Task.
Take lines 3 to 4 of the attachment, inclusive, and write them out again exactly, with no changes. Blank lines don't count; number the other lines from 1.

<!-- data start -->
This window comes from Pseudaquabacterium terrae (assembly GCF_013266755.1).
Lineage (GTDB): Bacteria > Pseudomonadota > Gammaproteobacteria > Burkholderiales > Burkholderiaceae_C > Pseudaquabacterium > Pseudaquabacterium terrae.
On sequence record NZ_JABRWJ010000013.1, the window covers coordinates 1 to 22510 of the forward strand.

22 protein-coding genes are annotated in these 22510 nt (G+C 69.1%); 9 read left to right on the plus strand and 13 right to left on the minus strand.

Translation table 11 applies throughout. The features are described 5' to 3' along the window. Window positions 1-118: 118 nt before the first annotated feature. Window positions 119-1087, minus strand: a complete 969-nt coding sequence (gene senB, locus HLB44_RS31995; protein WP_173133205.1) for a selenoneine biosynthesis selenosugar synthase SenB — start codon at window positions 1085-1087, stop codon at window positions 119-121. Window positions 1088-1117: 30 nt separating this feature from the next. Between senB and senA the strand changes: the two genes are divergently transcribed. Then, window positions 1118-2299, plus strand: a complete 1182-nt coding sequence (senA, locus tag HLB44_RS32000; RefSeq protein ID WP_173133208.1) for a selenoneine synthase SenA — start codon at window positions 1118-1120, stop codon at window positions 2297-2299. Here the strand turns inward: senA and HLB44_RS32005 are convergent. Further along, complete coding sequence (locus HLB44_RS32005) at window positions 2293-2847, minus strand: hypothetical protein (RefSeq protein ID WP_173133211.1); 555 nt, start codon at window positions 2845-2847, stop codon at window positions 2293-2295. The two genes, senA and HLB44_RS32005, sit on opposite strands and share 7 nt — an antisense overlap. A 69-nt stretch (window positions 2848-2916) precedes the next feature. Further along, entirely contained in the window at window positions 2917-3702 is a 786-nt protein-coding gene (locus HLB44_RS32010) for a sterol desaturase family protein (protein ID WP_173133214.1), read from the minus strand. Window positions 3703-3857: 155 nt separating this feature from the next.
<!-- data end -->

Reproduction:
On sequence record NZ_JABRWJ010000013.1, the window covers coordinates 1 to 22510 of the forward strand.

22 protein-coding genes are annotated in these 22510 nt (G+C 69.1%); 9 read left to right on the plus strand and 13 right to left on the minus strand.